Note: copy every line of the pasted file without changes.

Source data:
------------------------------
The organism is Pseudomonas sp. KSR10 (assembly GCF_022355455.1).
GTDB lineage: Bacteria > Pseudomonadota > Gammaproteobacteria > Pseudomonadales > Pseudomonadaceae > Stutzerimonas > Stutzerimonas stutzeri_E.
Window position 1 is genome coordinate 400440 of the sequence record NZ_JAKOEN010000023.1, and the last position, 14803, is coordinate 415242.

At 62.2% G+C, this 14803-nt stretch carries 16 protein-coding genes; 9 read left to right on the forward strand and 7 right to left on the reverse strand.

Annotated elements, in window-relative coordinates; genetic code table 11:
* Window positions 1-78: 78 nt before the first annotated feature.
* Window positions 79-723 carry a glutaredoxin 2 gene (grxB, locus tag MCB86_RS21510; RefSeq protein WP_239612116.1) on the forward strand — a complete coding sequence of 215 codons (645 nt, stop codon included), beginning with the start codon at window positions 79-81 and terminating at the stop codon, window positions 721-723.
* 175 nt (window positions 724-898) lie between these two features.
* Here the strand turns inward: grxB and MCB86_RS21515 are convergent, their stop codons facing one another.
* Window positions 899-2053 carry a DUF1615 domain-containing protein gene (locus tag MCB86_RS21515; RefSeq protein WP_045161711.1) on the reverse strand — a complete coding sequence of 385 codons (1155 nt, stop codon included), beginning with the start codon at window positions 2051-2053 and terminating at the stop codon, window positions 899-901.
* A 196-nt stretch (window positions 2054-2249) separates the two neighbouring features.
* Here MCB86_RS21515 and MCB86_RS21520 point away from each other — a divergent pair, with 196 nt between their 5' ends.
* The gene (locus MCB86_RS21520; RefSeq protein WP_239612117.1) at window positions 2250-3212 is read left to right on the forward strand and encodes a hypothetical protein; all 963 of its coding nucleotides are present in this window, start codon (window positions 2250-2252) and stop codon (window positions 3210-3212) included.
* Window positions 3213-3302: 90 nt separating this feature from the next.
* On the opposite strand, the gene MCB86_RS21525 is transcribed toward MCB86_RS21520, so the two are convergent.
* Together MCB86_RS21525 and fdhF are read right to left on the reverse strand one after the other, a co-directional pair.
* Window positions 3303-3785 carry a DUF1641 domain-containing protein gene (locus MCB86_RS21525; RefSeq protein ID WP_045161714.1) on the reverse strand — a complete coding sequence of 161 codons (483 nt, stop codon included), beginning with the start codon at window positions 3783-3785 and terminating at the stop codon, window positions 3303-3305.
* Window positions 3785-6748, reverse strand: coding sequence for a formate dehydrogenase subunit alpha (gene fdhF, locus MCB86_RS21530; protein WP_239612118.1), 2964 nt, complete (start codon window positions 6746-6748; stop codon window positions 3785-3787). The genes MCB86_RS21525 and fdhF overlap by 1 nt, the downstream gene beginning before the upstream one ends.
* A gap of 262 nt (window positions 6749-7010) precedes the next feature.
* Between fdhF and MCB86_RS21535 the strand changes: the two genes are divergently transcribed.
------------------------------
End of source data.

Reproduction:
The organism is Pseudomonas sp. KSR10 (assembly GCF_022355455.1).
GTDB lineage: Bacteria > Pseudomonadota > Gammaproteobacteria > Pseudomonadales > Pseudomonadaceae > Stutzerimonas > Stutzerimonas stutzeri_E.
Window position 1 is genome coordinate 400440 of the sequence record NZ_JAKOEN010000023.1, and the last position, 14803, is coordinate 415242.

At 62.2% G+C, this 14803-nt stretch carries 16 protein-coding genes; 9 read left to right on the forward strand and 7 right to left on the reverse strand.

Annotated elements, in window-relative coordinates; genetic code table 11:
* Window positions 1-78: 78 nt before the first annotated feature.
* Window positions 79-723 carry a glutaredoxin 2 gene (grxB, locus tag MCB86_RS21510; RefSeq protein WP_239612116.1) on the forward strand — a complete coding sequence of 215 codons (645 nt, stop codon included), beginning with the start codon at window positions 79-81 and terminating at the stop codon, window positions 721-723.
* 175 nt (window positions 724-898) lie between these two features.
* Here the strand turns inward: grxB and MCB86_RS21515 are convergent, their stop codons facing one another.
* Window positions 899-2053 carry a DUF1615 domain-containing protein gene (locus tag MCB86_RS21515; RefSeq protein WP_045161711.1) on the reverse strand — a complete coding sequence of 385 codons (1155 nt, stop codon included), beginning with the start codon at window positions 2051-2053 and terminating at the stop codon, window positions 899-901.
* A 196-nt stretch (window positions 2054-2249) separates the two neighbouring features.
* Here MCB86_RS21515 and MCB86_RS21520 point away from each other — a divergent pair, with 196 nt between their 5' ends.
* The gene (locus MCB86_RS21520; RefSeq protein WP_239612117.1) at window positions 2250-3212 is read left to right on the forward strand and encodes a hypothetical protein; all 963 of its coding nucleotides are present in this window, start codon (window positions 2250-2252) and stop codon (window positions 3210-3212) included.
* Window positions 3213-3302: 90 nt separating this feature from the next.
* On the opposite strand, the gene MCB86_RS21525 is transcribed toward MCB86_RS21520, so the two are convergent.
* Together MCB86_RS21525 and fdhF are read right to left on the reverse strand one after the other, a co-directional pair.
* Window positions 3303-3785 carry a DUF1641 domain-containing protein gene (locus MCB86_RS21525; RefSeq protein ID WP_045161714.1) on the reverse strand — a complete coding sequence of 161 codons (483 nt, stop codon included), beginning with the start codon at window positions 3783-3785 and terminating at the stop codon, window positions 3303-3305.
* Window positions 3785-6748, reverse strand: coding sequence for a formate dehydrogenase subunit alpha (gene fdhF, locus MCB86_RS21530; protein WP_239612118.1), 2964 nt, complete (start codon window positions 6746-6748; stop codon window positions 3785-3787). The genes MCB86_RS21525 and fdhF overlap by 1 nt, the downstream gene beginning before the upstream one ends.
* A gap of 262 nt (window positions 6749-7010) precedes the next feature.
* Between fdhF and MCB86_RS21535 the strand changes: the two genes are divergently transcribed.